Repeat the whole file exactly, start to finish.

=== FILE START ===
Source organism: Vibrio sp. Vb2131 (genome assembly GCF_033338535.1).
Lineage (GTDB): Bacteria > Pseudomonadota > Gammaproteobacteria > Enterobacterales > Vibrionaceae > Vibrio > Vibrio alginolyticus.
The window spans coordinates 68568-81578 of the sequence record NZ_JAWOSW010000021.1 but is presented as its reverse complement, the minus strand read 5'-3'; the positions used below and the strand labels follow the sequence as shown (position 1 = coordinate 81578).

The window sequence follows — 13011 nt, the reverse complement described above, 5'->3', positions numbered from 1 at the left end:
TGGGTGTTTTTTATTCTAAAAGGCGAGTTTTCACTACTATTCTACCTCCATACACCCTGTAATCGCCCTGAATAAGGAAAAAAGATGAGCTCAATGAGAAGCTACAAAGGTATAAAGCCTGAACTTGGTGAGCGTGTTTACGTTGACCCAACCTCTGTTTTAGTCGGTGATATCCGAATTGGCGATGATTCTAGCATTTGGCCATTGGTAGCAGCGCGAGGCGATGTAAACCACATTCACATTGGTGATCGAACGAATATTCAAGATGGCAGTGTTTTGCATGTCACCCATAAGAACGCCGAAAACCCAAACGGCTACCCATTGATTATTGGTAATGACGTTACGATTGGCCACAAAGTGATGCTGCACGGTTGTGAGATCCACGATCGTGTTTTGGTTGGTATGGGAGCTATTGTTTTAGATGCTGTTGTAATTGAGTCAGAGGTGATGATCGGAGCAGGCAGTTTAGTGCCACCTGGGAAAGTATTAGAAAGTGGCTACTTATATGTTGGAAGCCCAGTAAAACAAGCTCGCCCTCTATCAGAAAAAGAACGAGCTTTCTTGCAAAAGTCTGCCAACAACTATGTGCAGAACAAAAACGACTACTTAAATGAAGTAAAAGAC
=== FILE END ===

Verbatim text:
Source organism: Vibrio sp. Vb2131 (genome assembly GCF_033338535.1).
Lineage (GTDB): Bacteria > Pseudomonadota > Gammaproteobacteria > Enterobacterales > Vibrionaceae > Vibrio > Vibrio alginolyticus.
The window spans coordinates 68568-81578 of the sequence record NZ_JAWOSW010000021.1 but is presented as its reverse complement, the minus strand read 5'-3'; the positions used below and the strand labels follow the sequence as shown (position 1 = coordinate 81578).

The window sequence follows — 13011 nt, the reverse complement described above, 5'->3', positions numbered from 1 at the left end:
TGGGTGTTTTTTATTCTAAAAGGCGAGTTTTCACTACTATTCTACCTCCATACACCCTGTAATCGCCCTGAATAAGGAAAAAAGATGAGCTCAATGAGAAGCTACAAAGGTATAAAGCCTGAACTTGGTGAGCGTGTTTACGTTGACCCAACCTCTGTTTTAGTCGGTGATATCCGAATTGGCGATGATTCTAGCATTTGGCCATTGGTAGCAGCGCGAGGCGATGTAAACCACATTCACATTGGTGATCGAACGAATATTCAAGATGGCAGTGTTTTGCATGTCACCCATAAGAACGCCGAAAACCCAAACGGCTACCCATTGATTATTGGTAATGACGTTACGATTGGCCACAAAGTGATGCTGCACGGTTGTGAGATCCACGATCGTGTTTTGGTTGGTATGGGAGCTATTGTTTTAGATGCTGTTGTAATTGAGTCAGAGGTGATGATCGGAGCAGGCAGTTTAGTGCCACCTGGGAAAGTATTAGAAAGTGGCTACTTATATGTTGGAAGCCCAGTAAAACAAGCTCGCCCTCTATCAGAAAAAGAACGAGCTTTCTTGCAAAAGTCTGCCAACAACTATGTGCAGAACAAAAACGACTACTTAAATGAAGTAAAAGAC